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Case study: training a chimpanzee (Pan troglodytes) to use a nebulizer to aid the treatment of airsacculitis

Authors

  • Claire Gresswell,

    Corresponding author
    1. Department of Animals, Conservation and Education, Royal Zoological Society of Scotland, Edinburgh, United Kingdom
    • Department of Animals, Conservation and Education, Royal Zoological Society of Scotland, Edinburgh, UK
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  • Gidona Goodman

    1. Department of Exotic Animal and Wildlife Service, Royal (Dick) School of Veterinary Studies, The University of Edinburgh, Edinburgh, United Kingdom
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Abstract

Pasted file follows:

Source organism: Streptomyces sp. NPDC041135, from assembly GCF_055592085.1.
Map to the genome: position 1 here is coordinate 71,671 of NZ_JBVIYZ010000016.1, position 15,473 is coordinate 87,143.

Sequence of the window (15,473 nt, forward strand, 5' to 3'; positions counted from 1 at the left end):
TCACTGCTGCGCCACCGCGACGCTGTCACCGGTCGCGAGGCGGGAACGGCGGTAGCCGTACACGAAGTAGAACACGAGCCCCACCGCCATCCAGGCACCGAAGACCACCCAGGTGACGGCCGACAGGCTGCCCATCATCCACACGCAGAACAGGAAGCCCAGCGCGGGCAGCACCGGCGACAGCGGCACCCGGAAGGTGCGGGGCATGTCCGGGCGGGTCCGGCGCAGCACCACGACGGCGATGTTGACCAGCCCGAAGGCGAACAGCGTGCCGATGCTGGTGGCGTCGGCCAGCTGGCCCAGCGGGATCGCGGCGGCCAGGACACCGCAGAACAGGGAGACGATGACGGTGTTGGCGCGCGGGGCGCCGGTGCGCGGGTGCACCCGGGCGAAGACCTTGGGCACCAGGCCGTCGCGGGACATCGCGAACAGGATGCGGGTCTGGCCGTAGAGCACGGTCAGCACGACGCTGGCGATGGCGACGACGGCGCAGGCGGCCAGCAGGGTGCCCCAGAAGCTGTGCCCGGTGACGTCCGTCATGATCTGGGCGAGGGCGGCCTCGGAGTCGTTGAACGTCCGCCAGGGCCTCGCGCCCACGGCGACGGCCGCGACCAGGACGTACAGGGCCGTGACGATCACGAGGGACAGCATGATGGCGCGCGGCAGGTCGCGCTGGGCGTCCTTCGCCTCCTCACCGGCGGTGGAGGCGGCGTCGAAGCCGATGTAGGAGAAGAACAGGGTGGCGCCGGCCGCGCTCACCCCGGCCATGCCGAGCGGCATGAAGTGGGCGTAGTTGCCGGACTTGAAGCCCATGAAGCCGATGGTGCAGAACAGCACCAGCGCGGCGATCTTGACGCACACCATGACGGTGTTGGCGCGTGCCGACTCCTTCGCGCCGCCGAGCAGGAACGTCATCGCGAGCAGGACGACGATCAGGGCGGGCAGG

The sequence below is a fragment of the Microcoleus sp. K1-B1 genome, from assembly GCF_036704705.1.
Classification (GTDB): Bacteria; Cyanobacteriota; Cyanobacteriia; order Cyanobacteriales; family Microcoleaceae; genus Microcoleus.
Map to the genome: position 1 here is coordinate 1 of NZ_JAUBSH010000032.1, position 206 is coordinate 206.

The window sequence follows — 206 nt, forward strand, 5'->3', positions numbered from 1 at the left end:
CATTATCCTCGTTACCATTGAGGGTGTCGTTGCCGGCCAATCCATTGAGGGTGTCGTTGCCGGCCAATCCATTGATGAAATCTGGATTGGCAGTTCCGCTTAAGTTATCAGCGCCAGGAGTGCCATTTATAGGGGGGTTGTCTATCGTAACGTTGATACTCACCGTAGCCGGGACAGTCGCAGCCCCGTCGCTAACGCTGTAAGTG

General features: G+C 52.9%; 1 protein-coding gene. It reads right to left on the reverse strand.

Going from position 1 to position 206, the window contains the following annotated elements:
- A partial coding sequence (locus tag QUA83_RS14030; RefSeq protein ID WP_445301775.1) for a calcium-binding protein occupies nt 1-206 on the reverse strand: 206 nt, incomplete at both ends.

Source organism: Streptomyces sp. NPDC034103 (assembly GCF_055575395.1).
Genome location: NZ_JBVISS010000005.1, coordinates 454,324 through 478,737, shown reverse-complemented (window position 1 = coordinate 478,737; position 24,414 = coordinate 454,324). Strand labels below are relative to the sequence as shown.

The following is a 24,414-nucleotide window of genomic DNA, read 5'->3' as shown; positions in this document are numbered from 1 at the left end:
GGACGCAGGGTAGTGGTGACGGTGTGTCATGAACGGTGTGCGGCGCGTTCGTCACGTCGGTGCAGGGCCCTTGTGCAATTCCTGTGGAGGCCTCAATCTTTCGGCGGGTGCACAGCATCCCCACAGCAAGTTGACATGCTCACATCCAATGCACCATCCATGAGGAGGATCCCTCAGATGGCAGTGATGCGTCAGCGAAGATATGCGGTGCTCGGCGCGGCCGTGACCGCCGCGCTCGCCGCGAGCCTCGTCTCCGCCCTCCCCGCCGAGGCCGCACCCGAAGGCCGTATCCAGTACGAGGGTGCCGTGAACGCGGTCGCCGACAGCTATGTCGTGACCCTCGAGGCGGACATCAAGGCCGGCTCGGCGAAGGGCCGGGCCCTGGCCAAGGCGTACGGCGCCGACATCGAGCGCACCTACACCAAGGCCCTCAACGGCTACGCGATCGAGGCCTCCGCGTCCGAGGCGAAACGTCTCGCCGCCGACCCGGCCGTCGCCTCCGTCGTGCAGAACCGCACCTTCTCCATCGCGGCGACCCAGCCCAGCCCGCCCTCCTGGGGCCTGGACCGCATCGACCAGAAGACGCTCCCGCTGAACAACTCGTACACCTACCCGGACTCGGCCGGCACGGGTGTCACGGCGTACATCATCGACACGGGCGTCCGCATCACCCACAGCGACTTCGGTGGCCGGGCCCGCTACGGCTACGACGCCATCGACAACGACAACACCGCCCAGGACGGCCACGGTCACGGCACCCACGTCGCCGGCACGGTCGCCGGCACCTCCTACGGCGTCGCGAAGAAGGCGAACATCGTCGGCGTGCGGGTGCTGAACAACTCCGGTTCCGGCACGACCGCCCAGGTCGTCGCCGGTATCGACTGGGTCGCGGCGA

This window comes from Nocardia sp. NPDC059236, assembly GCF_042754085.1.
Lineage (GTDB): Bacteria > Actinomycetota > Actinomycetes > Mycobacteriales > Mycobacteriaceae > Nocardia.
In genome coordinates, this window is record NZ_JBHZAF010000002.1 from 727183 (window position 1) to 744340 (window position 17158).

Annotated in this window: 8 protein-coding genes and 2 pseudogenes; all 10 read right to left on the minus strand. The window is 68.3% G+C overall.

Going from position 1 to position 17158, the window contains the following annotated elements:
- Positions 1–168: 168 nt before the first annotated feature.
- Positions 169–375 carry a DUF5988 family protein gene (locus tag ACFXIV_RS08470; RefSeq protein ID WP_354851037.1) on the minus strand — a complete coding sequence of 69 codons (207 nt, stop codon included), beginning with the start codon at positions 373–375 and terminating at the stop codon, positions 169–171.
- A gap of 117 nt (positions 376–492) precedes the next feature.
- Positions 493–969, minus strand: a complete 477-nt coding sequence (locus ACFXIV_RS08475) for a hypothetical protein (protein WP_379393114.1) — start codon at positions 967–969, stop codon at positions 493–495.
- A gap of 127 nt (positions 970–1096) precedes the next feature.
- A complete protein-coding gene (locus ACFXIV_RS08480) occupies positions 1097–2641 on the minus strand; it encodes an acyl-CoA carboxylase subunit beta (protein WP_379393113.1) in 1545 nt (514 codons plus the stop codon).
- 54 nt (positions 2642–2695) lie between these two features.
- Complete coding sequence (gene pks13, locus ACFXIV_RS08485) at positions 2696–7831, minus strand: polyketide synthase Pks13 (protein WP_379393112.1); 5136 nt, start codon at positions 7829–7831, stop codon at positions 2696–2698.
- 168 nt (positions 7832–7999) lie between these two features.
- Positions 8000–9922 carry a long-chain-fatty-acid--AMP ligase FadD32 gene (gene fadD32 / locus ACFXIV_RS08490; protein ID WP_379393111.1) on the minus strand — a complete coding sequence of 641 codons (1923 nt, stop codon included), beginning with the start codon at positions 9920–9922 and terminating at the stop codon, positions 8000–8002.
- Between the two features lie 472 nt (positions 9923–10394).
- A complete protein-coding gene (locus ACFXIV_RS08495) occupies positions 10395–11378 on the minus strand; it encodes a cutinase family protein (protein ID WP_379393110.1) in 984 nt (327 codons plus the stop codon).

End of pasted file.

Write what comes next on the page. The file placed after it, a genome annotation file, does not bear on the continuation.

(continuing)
Bacterial airsacculitis has been reported in a variety of nonhuman primates, and is widely treated using a combination of surgery and oral antibiotics. This case study details an alternative method of administering antibiotics (via the use of a nebulizer) when the chimpanzee subject developed resistance to all available oral preparations. Training the chimpanzee to use the nebulizer was performed using positive reinforcement techniques (PRT). It took a total of 89 sessions (<7 hr 25 min) to train the chimpanzee to use the nebulizer. The airsacculitis infection was treated using colistin in the nebulizer twice a day for 9 days. Out of 18 potential treatment sessions, full doses were administered on 13 occasions. The final dose of colistin was given via slow brachial intravenous injection under general anesthesia. The infection was successfully treated with colistin. Although there was a training time investment involved, it was felt to be outweighed by the success of the treatment. Also in the likelihood of the infection re-occurring at a later date, the now learnt behavior of using a nebulizer means that future treatment should now be considerably quicker. This is another example of how PRT is a useful tool in the successful welfare and management of captive animals. Zoo Biol 30:570–578, 2011. © 2011 Wiley Periodicals, Inc.

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